I do not follow the noble Lord, Lord Owen, in saying that in effect the 1992 general election was, at least in part, a substitute for a referendum on Maastricht. Even if there were a referendum, it would probably be on a wholly different issue from the purported issue for the referendum, as happened, for example, in the Welsh referendum of 1979. I played a large part in that at the time and the issue was: “Do you or do you not favour the Callaghan Government?”. When I campaigned with the French socialist party on platforms in France on Maastricht, the issue was not the Maastricht treaty, but “What do you think of President Mitterrand?” and various other matters which were basically irrelevant to the terms of the treaty. I remain wholly sceptical about referendums. I think it was President Mitterrand who said that in referendums the French people always answer the wrong question.

Sadly, the real danger is how the Conservative Party will react. Will there be a genuinely positive, line-by-line examination of the Bill, or will its members act in the spirit of destruction of all that is there, yet at

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the same time purport to be good Europeans? Scrutiny, yes; negativity and destruction, no. I look forward to seeing whether there is a scintilla of a positive approach to Europe emerging from the Front Benches opposite.

Surely the main point in this debate is that made by the noble Lord, Lord Hannay. The amendment simply says,

It is absolutely clear, as the noble Lord, Lord Hannay, said, that such a form of words was not used in previous treaties. In previous treaties, all that happened was that the name of the treaty—whether Maastricht or the Single European Act—was simply transmitted from the decision of the intergovernmental council into the form of a Bill which enacted that treaty. So one is bound to pose the fundamental question: what is the difference? Why now, when it was not considered appropriate in those earlier treaties?

Perhaps I can turn to the Metternich question. After several days of eyeball-to-eyeball negotiation with his Russian counterpart, news was brought to him at the start of the next day that his Russian interlocutor had died during the night. It is alleged that Metternich said, “What was his motive?”. I will pose that same Metternich question: what is the motive of the opposition Front Bench in moving this amendment to the Bill when there was no similar provision in earlier Bills? The only reason that I can see for inserting the word “constitutional” at this stage is to use it as a kind of paving stone for a referendum.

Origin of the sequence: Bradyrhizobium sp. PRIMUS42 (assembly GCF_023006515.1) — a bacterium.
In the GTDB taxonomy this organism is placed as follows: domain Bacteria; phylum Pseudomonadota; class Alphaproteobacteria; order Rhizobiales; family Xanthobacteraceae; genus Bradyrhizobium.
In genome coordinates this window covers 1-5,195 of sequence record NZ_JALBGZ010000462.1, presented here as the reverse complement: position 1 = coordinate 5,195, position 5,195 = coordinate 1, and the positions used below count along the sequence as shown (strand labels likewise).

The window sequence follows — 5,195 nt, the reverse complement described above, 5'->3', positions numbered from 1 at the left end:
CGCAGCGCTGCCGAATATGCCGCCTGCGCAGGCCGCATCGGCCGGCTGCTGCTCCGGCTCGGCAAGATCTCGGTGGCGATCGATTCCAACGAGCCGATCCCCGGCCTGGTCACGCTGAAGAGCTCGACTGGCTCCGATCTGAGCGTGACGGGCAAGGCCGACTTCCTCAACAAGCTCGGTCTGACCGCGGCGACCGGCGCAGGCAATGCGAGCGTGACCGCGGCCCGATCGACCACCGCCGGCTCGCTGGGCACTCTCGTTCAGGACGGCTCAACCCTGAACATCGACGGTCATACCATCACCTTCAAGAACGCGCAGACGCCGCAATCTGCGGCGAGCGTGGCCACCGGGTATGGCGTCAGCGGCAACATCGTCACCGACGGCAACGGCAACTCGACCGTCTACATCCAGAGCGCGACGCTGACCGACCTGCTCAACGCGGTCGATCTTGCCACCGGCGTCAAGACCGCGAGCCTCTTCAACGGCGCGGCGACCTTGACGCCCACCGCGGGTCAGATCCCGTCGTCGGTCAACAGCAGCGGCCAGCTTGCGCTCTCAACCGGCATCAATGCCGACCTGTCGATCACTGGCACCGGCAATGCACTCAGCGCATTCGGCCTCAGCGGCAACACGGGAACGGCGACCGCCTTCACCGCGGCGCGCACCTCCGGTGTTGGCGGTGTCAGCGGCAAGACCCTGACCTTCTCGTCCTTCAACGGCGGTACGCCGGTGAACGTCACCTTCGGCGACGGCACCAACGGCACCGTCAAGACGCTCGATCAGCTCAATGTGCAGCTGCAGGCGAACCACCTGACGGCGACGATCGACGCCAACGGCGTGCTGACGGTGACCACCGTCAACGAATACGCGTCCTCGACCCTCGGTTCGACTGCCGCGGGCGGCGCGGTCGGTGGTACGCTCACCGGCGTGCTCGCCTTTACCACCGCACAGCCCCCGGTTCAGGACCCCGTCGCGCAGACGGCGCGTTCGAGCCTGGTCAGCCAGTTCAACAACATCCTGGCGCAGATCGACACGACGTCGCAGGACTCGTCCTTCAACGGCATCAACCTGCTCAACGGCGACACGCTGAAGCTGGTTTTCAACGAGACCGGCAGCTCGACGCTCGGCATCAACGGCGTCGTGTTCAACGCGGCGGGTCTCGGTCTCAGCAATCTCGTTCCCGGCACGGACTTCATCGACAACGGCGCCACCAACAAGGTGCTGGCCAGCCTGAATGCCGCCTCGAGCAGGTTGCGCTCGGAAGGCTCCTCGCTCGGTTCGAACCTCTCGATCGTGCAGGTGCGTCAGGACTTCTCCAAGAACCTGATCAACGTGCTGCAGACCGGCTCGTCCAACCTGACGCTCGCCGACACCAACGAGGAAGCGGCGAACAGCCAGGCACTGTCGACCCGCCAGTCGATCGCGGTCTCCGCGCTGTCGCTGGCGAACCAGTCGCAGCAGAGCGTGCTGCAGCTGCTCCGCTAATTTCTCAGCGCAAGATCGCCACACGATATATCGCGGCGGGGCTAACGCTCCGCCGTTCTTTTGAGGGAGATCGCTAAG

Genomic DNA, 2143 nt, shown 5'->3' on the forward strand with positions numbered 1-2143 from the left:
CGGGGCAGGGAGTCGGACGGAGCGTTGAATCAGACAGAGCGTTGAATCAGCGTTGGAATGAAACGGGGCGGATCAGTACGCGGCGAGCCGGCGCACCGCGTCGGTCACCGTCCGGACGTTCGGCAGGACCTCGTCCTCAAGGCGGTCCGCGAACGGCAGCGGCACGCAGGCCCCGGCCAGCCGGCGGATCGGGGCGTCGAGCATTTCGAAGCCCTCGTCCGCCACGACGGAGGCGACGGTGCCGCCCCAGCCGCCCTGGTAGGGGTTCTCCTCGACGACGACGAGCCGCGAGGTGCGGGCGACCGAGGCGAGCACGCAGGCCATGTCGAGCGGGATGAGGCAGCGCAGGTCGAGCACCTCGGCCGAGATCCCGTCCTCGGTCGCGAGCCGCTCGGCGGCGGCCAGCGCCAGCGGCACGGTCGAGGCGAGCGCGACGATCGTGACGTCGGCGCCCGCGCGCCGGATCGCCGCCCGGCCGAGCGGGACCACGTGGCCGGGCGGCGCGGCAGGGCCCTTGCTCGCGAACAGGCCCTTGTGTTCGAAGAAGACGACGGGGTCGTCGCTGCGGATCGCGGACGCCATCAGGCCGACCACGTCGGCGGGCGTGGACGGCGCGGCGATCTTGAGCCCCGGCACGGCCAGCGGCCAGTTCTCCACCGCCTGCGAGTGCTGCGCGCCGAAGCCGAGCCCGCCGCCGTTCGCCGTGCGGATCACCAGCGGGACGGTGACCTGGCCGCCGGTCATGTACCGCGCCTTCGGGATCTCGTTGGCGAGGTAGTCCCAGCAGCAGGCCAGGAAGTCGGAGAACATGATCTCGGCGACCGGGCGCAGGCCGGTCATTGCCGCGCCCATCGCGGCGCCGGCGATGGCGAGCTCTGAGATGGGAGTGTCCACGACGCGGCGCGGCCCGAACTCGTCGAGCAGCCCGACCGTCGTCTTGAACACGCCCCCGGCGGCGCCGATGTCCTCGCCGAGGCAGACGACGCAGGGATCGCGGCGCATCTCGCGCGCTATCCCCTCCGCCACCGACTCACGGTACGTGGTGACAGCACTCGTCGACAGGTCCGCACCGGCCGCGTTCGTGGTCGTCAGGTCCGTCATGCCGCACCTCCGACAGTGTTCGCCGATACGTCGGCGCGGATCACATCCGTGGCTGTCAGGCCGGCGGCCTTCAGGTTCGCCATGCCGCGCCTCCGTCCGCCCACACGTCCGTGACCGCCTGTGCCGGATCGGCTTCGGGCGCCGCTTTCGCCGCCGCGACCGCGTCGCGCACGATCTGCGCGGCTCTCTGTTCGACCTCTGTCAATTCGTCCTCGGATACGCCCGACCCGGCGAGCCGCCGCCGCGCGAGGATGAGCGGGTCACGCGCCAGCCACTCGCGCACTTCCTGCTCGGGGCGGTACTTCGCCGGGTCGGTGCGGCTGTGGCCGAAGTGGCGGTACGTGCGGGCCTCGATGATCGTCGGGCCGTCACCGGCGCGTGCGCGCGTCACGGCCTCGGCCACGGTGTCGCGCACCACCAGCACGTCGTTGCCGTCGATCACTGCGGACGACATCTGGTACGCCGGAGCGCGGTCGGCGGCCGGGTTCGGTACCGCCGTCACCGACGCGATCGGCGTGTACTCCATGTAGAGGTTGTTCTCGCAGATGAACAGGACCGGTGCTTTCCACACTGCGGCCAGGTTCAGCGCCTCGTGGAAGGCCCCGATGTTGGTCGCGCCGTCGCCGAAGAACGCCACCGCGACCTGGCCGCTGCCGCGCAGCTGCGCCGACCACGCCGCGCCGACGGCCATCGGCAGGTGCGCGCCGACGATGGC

I will avoid the semantic, the tempting discussion of saying what a constitution is. Do we in the UK have a constitution? Yes, we have elements of a constitution. Even written constitutions can be altered fundamentally. Look at the difference between the US constitution of the founding fathers and that which exists today. Look at the way in which, for example, the different presidents—President Roosevelt as an activist president and President Eisenhower as a more placid president—led their country, or look at President de Gaulle and President Pompidou and the constitution of the Fifth Republic. Let us avoid that and come back to this amendment. Of course much will depend on experience, but, in my judgment, this amendment is not necessary. It is a departure from earlier precedents and it is bad practice to seek to amend the clause and to insert this amendment at this stage.

Lord Fraser of Carmyllie: I hope that today, or at some future date the Labour Party and the Liberal Democrats will combine to defeat this amendment because then neither I nor the British people will ever have to read their manifestos again. I am not going to engage in some philological discussion about whether the Labour Party manifesto was a lie, but the British people—and we are an unelected Chamber—were told this:

The Liberal Democrats said:

I alone in my old constituency argued in favour of a yes vote in the referendum in the 1970s, and not a

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single member of the Labour Party supported me. We had such a heated meeting that Norman Godman, who I am sure the noble Lord, Lord Kinnock, will remember was subsequently the Member of Parliament for Greenock, stood up in a public meeting and said, “Not everybody in the Labour Party is campaigning for a no vote but in this constituency we are”. That was the situation.

I am not in favour of referendums; they are not a good idea. It is the responsibility of the elected House of Commons to come to a decision on this. But the British people were told by the Labour Party and the Liberal Democrats that there would be a referendum and that they need not engage themselves in this issue at the general election. That is the point. It is not whether one is for or against Europe, or about any attitude along the line, but about the fact that the British people were misled. That is fundamentally anti-democratic and I shall be saying so at the next general election.